When the Age of Shalom is attained, when every one’s messiah “finally” (as in End of Days as we know them) shows up, Jewish observances and rituals will no longer be necessary, since they will have served their purpose.
What a world it will be when people are intuitively and consistently nice, attentive and respectful to each other and to everyone. No more hurt feelings and no more focusing on life’s negatives. It seems an impossible goal, made all the more unattainable by the limits we place on imagination and the knowledge we have of thousands of years of documentation of human beings not growing much in interpersonal relations. The threats and traumas with which humankind lives here and now bear witness.
The Torah’s opening with the Garden of Eden implies a vision to remind humanity that the larger goal is to return to that Garden, i.e. identified in varying ways by different spiritual systems: the Age of the Messiah, the Age of Shalom among them. The focus and purpose of the mitzvah system is to put teachings of Torah into action. Doing so generates conditions conducive to bringing such a Day and Era into being. The mitzvah strategy is straight forward: do the best you can to make each moment a blessing, something good for you and for those with whom you share the experience. So, when that day comes and everyone lives that way, Jewish ritual will cease to apply save the celebration of two holidays, according to rabbinic tradition: Sukkot and Purim.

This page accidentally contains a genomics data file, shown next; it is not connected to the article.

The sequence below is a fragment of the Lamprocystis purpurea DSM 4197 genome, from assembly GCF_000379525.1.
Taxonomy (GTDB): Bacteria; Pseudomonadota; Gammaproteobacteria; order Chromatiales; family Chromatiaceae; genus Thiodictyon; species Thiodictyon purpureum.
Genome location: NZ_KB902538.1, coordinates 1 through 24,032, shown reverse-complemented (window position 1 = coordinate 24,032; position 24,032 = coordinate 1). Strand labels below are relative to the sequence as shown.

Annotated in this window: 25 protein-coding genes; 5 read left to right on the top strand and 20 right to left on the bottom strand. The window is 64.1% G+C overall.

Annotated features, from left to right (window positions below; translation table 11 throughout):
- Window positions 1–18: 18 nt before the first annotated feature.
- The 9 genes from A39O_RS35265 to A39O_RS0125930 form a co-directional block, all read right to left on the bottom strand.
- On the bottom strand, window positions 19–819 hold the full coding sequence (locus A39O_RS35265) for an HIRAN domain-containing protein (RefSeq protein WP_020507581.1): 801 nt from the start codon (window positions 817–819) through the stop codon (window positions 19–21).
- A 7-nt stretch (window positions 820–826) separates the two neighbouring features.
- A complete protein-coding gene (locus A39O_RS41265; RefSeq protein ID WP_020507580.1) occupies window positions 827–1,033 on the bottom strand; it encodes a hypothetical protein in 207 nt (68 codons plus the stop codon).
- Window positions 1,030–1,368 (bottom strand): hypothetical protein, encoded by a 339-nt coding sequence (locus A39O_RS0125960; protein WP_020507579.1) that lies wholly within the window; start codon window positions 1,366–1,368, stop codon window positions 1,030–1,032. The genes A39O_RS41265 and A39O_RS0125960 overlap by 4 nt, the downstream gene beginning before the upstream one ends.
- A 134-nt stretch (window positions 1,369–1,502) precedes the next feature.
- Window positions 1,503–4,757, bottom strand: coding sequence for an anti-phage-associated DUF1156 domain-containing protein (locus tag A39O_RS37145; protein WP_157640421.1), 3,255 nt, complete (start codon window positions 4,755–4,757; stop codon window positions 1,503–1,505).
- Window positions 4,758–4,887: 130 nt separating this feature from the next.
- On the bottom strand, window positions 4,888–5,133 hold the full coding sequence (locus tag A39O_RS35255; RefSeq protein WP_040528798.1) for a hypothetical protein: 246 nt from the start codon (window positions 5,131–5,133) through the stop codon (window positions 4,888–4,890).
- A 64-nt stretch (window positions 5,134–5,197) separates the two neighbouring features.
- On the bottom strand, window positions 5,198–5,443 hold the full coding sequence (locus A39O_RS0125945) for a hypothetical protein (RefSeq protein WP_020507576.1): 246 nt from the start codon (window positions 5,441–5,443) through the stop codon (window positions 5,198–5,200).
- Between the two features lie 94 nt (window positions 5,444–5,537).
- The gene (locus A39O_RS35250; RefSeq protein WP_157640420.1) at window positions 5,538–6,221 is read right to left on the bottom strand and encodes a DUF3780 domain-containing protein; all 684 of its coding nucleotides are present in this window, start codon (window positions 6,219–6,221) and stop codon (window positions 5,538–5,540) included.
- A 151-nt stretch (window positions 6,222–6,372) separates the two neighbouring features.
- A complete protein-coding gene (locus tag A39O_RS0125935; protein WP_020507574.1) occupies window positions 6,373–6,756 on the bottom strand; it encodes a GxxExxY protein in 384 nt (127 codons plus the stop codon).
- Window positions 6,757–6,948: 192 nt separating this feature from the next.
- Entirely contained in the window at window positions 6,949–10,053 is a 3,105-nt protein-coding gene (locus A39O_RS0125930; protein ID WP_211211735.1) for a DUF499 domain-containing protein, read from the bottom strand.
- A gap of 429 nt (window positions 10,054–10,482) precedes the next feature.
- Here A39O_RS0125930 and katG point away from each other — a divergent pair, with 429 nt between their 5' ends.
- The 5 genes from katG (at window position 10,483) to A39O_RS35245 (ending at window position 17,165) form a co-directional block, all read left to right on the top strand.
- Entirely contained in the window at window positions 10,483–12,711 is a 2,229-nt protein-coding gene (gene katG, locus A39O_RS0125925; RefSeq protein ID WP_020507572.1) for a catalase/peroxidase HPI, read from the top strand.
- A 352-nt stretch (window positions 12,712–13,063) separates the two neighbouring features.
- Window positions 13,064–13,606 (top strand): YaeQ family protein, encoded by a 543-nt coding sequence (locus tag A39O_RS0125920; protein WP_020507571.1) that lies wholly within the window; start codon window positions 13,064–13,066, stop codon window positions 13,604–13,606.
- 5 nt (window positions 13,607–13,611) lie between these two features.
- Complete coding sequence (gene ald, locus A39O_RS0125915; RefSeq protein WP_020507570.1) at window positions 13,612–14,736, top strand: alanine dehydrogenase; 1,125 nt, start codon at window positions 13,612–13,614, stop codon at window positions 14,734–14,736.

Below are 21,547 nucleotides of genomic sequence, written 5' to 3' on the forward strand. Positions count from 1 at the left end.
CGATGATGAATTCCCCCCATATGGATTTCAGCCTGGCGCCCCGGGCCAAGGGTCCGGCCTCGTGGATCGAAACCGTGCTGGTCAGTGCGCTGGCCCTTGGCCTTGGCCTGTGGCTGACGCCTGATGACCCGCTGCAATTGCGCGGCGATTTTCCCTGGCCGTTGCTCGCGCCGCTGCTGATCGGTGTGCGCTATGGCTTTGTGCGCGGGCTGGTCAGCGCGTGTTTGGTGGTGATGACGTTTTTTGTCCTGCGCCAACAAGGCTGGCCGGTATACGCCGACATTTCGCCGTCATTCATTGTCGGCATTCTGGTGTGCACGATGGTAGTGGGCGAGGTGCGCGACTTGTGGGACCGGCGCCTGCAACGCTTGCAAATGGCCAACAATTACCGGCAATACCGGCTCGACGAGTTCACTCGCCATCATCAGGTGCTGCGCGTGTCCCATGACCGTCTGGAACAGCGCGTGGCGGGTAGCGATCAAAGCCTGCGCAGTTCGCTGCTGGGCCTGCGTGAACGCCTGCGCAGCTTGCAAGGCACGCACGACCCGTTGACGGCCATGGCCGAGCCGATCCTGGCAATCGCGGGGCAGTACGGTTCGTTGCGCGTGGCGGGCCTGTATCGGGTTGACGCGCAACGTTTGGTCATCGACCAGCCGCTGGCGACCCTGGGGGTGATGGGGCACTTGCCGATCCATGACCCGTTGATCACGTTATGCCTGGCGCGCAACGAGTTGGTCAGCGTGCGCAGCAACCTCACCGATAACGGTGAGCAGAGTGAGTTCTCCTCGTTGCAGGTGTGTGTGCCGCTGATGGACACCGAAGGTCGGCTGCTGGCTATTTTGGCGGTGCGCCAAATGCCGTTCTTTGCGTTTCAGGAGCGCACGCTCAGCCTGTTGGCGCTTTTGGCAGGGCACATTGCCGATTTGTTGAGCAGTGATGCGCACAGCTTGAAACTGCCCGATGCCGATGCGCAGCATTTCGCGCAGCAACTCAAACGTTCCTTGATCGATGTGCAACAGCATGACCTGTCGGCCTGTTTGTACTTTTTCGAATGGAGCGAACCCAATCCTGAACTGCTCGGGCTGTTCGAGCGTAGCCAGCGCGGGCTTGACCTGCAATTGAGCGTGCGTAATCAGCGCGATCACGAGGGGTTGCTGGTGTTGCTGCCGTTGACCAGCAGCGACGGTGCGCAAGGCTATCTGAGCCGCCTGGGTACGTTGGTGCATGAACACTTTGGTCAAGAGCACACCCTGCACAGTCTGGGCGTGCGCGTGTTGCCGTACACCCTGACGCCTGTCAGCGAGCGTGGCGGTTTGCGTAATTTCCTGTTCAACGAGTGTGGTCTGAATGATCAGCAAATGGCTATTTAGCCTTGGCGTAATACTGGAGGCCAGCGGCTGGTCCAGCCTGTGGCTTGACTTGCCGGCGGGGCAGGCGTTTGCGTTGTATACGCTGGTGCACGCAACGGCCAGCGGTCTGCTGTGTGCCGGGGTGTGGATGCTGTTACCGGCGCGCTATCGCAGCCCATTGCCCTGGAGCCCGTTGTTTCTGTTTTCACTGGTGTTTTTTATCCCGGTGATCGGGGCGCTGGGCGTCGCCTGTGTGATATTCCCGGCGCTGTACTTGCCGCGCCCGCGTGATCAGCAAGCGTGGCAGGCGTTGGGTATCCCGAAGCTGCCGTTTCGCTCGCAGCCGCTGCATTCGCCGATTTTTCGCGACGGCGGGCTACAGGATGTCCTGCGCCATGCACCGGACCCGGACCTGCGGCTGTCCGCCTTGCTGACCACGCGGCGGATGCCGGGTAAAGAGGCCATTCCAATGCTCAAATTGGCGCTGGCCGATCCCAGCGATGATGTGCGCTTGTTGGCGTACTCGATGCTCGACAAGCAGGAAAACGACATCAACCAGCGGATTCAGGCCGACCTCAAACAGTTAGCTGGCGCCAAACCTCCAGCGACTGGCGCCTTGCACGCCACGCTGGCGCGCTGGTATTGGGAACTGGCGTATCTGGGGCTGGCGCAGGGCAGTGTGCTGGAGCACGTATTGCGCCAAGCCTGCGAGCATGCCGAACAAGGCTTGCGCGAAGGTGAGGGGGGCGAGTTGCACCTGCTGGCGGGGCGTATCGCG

Sukkot the Jewish thanksgiving holiday celebrating the harvests of all humankind would be a fitting tribute to the new age from out of the memories and dreams of the old. But why Purim, and why Purim rather than any of the other holidays we know so well?
While Sukkot is a pure and total celebration of life’s blessings, Purim celebrates the specific harvest of good triumphing over evil. It is a most pleasing and enjoyable way of “reflecting” on an unpleasant subject: the hurts and ills that people have inflicted on others without cause (not that “cause” makes it right), throughout the ages.
Aside from the Purim we know from the Book of Esther taking place in ancient Persia (and celebrated at CBI on March 11), there is a tradition in European and North African history of local Jewish communities establishing their own particular Purim commemorations on the dates on which they escaped dire circumstances, threats of annihilation resulting from cruel decrees somehow annulled just in time. Far too often the annulment never came and lives and Shtetls (local Jewish villages) were lost. However, on those occasions when the threat was averted people made of them festive days of gratitude in remembering what almost happened. Celebrating survival of near destruction with joy and nervous laughter began with the original Purim.
If Sukkot will be included as part of the energy and attitude of the age of Shalom, Purim will also be included as an eternal reminder of how the world will have narrowly averted its own destruction in overcoming human hurtfulness, destructiveness and cruelty perpetrated throughout the ages. Such a celebration will serve to remind the generation that attains the age of Shalom, and future generations, how easily things can go wrong when people lose their balance or their way. Under the best of circumstances Purim will evoke a memory worthy of a feeling of embarrassment for an enlightened world looking back at the way human beings, long before, used to behave for reasons beyond anyone’s comprehension.
Plan to enjoy Purim with us on March 11 and have a good laugh and party hardy, even as we share dreams of ways to move out of societal morass toward the light and energy that will keep us focused on attaining Purim in the Age of Shalom.